Obama voted against Chief Justice Roberts' (one of the most respected legal minds of his generation) confirmation with some mincing and hand-wringing about justices needing to involve themselves personally and on an emotional level in the cases before them, and that their decisions be guided by their sense of empathy.
That sounds like ok advice for a mother in determining an appropriate response to a wayward kid, but not for someone whose sworn office it is to simply interpret the Constitution. Where is the rule of law in this "judicial" philosophy?
When I came across this from Ramesh Ponnuru today, I could not resist reposting it here. (And if you are not reading the corner, you should be.)
In 2007 then-presidential candidate Barack Obama explained how he would pick federal judges: "We need somebody who's got the heart, the empathy, to recognize what it's like to be a young teenage mom. The empathy to understand what it's like to be poor, or African-American, or gay, or disabled, or old. And that's the criterion by which I'm going to be selecting my judges."
Note that the "empathy" Obama has in mind does not extend to black inner-city schoolkids who would like options beyond their failing schools . . . or small-business owners, or homeowners, all of whom have interests in Supreme Court litigation. Or, needless to say, unborn children: Obama made his remark at a Planned Parenthood event.
When President Obama says that he wants judges to have "empathy," what he means is that he wants judges who are political liberals—and who allow their politics to influence their judicial decisions. Isn't that what his quote really demonstrates?
Also, I would just like to say that I love George Will again (I was dismayed by how critical he was of Bush and McCain--wasn't the liberal press already on top of that?) and came across this oldie but goodie from him ("goodie" is hyperlinked to the article, which you should read!). I love that he even gets to the subject of how one-sided the "compassion" in this "liberal compassion" theory is.
Steven Calabresi, a law professor at Northwestern, had this response to Obama's judicial philosophy:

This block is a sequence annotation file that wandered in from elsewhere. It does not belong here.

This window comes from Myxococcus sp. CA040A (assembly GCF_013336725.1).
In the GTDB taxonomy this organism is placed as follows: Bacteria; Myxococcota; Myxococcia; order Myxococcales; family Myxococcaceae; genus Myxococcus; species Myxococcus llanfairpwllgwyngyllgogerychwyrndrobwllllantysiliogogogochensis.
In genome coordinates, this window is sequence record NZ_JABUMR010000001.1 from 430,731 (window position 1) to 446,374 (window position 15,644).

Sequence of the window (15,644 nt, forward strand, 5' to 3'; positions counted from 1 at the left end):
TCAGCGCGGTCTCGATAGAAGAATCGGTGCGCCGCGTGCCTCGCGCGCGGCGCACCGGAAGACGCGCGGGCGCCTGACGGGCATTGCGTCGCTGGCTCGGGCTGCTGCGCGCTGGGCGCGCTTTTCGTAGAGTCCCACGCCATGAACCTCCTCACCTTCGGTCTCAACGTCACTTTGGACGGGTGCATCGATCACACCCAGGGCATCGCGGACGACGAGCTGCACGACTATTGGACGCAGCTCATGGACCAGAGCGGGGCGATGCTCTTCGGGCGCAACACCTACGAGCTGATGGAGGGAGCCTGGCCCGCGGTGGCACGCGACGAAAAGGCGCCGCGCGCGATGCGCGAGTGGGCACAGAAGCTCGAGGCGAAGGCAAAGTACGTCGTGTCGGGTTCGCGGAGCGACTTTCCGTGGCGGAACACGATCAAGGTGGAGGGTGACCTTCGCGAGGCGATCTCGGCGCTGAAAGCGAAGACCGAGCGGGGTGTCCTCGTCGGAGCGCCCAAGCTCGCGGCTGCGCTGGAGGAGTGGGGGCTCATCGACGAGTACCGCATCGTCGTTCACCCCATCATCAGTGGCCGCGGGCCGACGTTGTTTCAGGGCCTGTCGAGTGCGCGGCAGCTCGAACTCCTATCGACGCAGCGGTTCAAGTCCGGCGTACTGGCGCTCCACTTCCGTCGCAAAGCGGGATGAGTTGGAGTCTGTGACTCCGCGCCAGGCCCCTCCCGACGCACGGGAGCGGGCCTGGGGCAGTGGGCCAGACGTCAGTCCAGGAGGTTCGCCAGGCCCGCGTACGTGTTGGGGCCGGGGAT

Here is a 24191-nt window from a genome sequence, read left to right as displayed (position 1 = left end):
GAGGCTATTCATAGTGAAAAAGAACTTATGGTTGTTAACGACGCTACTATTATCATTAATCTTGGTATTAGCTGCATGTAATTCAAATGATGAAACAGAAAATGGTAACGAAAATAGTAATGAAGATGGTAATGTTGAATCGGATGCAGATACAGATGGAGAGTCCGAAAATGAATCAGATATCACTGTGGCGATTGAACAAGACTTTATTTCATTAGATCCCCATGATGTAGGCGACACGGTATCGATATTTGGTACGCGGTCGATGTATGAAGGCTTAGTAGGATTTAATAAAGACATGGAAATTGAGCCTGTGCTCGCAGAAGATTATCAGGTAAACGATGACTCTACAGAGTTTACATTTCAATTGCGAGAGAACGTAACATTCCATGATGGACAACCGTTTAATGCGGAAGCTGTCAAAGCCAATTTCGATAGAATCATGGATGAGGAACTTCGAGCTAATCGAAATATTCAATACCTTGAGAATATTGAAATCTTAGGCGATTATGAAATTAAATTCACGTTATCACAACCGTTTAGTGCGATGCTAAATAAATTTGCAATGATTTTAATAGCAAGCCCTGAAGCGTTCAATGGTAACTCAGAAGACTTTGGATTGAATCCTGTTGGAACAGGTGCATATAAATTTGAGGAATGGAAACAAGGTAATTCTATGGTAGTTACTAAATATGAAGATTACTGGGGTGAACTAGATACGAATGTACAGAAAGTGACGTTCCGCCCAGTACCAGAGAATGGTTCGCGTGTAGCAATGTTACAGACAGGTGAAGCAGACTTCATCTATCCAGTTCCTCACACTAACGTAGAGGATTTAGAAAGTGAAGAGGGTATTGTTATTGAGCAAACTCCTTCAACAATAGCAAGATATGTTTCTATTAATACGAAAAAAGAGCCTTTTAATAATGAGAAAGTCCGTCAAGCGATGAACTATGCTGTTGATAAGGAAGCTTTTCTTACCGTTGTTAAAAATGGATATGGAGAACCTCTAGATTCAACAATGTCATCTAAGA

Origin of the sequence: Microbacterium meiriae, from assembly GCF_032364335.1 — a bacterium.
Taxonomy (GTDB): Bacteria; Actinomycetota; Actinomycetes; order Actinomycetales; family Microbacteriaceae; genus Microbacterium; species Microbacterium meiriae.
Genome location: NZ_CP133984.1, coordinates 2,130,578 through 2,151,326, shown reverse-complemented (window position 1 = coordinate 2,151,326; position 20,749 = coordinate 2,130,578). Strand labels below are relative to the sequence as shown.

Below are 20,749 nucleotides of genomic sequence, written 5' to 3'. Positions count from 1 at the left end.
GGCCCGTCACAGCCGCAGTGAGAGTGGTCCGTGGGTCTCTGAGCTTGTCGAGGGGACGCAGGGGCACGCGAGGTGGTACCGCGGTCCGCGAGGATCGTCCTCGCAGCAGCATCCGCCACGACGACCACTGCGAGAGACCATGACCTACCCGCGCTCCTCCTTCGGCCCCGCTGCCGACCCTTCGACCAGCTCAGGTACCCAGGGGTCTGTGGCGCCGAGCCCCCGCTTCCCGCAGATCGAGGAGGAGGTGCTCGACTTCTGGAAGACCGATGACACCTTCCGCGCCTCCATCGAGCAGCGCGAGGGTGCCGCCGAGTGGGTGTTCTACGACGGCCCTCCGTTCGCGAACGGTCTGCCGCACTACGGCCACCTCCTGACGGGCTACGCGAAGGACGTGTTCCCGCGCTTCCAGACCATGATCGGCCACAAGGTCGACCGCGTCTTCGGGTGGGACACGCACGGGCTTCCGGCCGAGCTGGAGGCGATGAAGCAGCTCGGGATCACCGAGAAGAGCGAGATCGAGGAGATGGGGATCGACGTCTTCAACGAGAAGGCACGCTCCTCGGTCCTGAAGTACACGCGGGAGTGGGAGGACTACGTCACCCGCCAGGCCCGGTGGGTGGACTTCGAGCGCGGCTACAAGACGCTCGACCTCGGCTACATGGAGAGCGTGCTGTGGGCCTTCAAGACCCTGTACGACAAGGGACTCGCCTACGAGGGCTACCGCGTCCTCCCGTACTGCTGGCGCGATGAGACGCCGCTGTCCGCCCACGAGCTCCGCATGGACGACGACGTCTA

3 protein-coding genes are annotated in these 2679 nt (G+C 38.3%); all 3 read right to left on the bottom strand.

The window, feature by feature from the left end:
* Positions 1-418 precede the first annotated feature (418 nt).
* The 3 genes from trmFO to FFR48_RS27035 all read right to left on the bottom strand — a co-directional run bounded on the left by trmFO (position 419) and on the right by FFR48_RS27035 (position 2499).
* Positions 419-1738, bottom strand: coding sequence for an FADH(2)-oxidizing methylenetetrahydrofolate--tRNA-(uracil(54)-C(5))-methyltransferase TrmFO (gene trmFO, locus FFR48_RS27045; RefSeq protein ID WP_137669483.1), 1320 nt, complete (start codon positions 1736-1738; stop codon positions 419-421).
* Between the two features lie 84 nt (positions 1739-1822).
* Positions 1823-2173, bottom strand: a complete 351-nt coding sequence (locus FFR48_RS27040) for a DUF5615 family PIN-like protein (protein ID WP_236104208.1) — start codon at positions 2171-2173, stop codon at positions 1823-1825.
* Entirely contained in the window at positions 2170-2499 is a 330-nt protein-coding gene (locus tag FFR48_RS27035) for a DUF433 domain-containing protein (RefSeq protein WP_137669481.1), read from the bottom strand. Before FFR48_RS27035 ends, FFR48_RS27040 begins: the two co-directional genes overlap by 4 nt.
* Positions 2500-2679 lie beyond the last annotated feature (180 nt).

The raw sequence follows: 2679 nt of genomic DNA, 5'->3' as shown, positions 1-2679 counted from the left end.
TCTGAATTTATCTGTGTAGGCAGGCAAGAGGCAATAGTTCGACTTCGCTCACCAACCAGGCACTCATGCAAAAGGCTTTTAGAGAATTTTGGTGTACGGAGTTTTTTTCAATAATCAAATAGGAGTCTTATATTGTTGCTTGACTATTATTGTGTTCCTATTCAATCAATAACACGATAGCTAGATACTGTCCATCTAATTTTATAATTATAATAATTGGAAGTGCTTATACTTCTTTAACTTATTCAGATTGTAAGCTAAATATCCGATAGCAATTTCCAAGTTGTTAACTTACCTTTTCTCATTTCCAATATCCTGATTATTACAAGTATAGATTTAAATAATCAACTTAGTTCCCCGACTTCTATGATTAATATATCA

On this view, plaintiffs should usually win against defendants in civil cases; criminals in cases against the police; consumers, employees and stockholders in suits brought against corporations; and citizens in suits brought against the government. Empathy, not justice, ought to be the mission of the federal courts, and the redistribution of wealth should be their mantra.
In a Sept. 6, 2001, interview with Chicago Public Radio station WBEZ-FM, Mr. Obama noted that the Supreme Court under Chief Justice Earl Warren "never ventured into the issues of redistribution of wealth and sort of more basic issues of political and economic justice in this society," and "to that extent as radical as I think people tried to characterize the Warren Court, it wasn't that radical."
Every new federal judge has been required by federal law to take an oath of office in which he swears that he will "administer justice without respect to persons, and do equal right to the poor and to the rich." Mr. Obama's emphasis on empathy in essence requires the appointment of judges committed in advance to violating this oath. To the traditional view of justice as a blindfolded person weighing legal claims fairly on a scale, he wants to tear the blindfold off, so the judge can rule for the party he empathizes with most.
And with the Left's success in blocking Bush's appointments to the vacancies in the federal district and appellate courts, Obama will have ample grounds in which to plant judges who will decide cases on the basis of their political empathies rather than on what the law actually says.
I know so many, many people who went from supporting Mitt Romney to voting for Obama, a(n) (il)logic I cannot fathom. But I would be very interested in hearing someone out there defend our President on all of this.